New Concord prison seeks ‘hope’ and ‘dignity’ for incarcerated women

  • Christopher Keating (right), a member of the Citizens Advisory Board of the New Hampshire Correctional Facility for Women, looks over the new general population area as Capt. Nikki Plante (center) talks with U.S. Sen. Maggie Hassan during the tour of the new prison facility for women in Concord on Monday, March 26, 2018. GEOFF FORESTER / Monitor staff

  • The entrance of the new women’s prison in Concord on North State Street. The ribbon-cutting ceremony was held Monday, March 26, 2018, and the women will be moving over in the coming months. GEOFF FORESTER / Monitor staff

  • Participants in the New Hampshire Correctional Facility for Women in Concord walking tour look around the maximum-security area of the prison Monday, March 26, 2017. GEOFF FORESTER / Monitor staff

  • Capt. Nikki Plante of the New Hampshire Correctional Facility for Women staff shows the general population area of the prison on the tour of the facility on Monday, March 26, 2018 in Concord. GEOFF FORESTER—Monitor staff

  • Christopher Keating of the NH Correctional Facility for Women Citizen Advisory Board and Capt. Nikki Plante of the prison staff talk during the tour of the facility on Monday, March 26, 2018. GEOFF FORESTER—Monitor staff

Monitor staff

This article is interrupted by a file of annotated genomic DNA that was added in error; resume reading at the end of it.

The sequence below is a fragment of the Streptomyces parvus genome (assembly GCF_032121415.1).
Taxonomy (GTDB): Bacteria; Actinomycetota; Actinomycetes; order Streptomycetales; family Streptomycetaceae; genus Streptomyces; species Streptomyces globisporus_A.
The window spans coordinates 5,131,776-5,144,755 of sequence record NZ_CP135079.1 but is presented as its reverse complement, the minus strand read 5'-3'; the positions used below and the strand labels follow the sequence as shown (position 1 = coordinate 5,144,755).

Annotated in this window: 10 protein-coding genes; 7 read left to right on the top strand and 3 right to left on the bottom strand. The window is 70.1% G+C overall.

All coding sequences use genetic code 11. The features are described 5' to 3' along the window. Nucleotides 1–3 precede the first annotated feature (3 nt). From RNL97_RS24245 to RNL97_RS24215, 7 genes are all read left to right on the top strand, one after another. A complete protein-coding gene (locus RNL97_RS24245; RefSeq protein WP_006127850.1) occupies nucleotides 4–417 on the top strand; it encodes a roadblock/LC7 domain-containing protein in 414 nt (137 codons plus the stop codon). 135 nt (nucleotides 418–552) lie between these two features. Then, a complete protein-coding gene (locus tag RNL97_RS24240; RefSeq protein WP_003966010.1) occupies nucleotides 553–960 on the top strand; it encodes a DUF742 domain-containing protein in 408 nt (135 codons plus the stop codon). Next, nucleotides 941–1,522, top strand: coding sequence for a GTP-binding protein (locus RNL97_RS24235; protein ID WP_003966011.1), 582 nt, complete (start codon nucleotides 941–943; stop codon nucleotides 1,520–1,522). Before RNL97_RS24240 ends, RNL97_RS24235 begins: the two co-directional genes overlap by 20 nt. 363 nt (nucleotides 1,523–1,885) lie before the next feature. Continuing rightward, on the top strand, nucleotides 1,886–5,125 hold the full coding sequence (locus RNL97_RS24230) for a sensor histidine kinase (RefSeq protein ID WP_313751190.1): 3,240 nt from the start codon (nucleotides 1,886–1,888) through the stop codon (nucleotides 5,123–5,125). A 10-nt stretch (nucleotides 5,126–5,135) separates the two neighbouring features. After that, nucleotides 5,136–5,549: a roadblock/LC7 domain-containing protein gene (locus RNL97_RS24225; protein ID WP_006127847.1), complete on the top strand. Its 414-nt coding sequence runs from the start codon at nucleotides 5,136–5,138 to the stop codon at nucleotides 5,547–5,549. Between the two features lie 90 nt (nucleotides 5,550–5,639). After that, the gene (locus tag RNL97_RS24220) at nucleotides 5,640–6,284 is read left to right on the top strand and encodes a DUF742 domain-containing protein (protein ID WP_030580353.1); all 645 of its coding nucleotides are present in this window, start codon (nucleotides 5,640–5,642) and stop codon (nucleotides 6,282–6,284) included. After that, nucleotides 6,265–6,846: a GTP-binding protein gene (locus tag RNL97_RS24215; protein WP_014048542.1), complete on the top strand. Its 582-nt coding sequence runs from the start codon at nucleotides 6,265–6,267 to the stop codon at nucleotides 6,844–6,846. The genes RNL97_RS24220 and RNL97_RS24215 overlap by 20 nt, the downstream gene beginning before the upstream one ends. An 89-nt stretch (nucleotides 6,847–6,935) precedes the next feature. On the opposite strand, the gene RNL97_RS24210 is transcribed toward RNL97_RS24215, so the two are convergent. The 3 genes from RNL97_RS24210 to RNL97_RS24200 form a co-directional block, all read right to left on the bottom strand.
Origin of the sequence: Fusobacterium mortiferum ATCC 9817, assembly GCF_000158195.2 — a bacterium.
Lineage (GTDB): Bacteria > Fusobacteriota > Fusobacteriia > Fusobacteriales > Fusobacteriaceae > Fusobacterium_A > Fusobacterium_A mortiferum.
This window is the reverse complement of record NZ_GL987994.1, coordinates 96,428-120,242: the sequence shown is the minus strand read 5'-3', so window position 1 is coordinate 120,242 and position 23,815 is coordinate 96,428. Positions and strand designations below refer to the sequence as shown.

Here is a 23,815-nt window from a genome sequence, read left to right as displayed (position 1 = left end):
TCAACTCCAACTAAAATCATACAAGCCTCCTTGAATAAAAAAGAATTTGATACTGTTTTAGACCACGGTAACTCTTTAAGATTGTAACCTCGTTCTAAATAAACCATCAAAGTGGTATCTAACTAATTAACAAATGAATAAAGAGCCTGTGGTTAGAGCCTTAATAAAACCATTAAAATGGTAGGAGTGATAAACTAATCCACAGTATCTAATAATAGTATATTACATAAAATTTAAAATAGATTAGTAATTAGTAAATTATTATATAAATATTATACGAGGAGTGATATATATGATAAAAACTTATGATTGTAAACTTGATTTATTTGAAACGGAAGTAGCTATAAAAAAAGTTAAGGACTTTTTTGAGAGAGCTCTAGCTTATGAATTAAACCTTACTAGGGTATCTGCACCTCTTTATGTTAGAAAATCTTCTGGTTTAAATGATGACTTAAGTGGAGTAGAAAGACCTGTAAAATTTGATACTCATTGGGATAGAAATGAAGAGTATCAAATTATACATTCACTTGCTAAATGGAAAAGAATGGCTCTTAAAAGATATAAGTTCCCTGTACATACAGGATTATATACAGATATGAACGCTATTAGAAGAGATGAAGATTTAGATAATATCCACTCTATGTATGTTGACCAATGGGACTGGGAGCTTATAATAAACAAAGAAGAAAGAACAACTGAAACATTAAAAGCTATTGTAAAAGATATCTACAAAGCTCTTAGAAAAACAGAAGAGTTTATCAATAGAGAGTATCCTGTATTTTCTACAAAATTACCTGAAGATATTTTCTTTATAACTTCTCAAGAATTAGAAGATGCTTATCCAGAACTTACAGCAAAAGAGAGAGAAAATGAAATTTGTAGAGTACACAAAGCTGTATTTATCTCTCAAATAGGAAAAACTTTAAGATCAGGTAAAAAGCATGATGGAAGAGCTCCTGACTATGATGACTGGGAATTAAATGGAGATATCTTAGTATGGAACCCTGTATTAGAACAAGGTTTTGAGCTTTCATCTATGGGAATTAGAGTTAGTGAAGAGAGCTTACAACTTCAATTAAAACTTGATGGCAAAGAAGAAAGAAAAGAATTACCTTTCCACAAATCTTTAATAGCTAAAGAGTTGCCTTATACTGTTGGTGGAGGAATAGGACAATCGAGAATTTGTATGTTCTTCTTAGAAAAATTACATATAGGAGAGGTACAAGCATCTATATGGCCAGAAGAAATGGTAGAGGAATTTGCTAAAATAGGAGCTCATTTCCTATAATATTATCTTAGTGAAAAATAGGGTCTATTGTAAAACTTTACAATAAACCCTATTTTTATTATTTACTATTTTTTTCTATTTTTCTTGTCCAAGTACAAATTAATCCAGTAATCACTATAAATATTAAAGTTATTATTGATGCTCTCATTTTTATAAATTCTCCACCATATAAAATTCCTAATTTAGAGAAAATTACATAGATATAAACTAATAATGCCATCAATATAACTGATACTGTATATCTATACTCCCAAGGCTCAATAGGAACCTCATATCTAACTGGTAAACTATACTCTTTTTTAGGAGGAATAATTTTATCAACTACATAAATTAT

Published: 3/26/2018 3:12:56 PM

With construction of the new women’s prison complete, inmates and staff will soon begin the transition from the aging Goffstown building to a state-of-the-art correctional facility in Concord.

The move will occur over the next few months and conclude before July 1, New Hampshire Department of Corrections Commissioner Helen Hanks said during a tour of the new prison Monday.

Hanks outlined several programs to be prioritized in the new facility, including culinary arts; gardening; physical fitness; hobby craft; and technical vocations such as learning braille, graphic design and screen printing. Traditional classroom space is also available for inmates earning high school diplomas.

Through their participation and successful completion of these programs, women will gain important skills and, in some cases, career certifications that they can then use upon their release, officials said.

“Women are capable of doing the same things as men, and we need to create that equity here,” Hanks told the Monitor at the start of the tour.

For the first time, women will also have access to 24/7 health care services on site. The Goffstown prison does not have an infirmary, and therefore women are taken to the Concord men’s prison for care.

On Monday, Hanks was joined by Gov. Chris Sununu, U.S. Rep. Annie Kuster, U.S. Sen. Maggie Hassan, Attorney General Gordon MacDonald, Executive Council members, state legislators, corrections wardens and staff, and others instrumental to the project’s completion.

“It’s been a long but rewarding journey,” Hanks told the dozens of people gathered in the prison’s gymnasium. “Many of us wondered when would this day come, and it’s here.”

The transition from Goffstown to Concord has been a yearslong process that had been expected to wrap up last fall but was met by wide-ranging delays, including ballooning costs and, more recently, a departmentwide staffing shortage.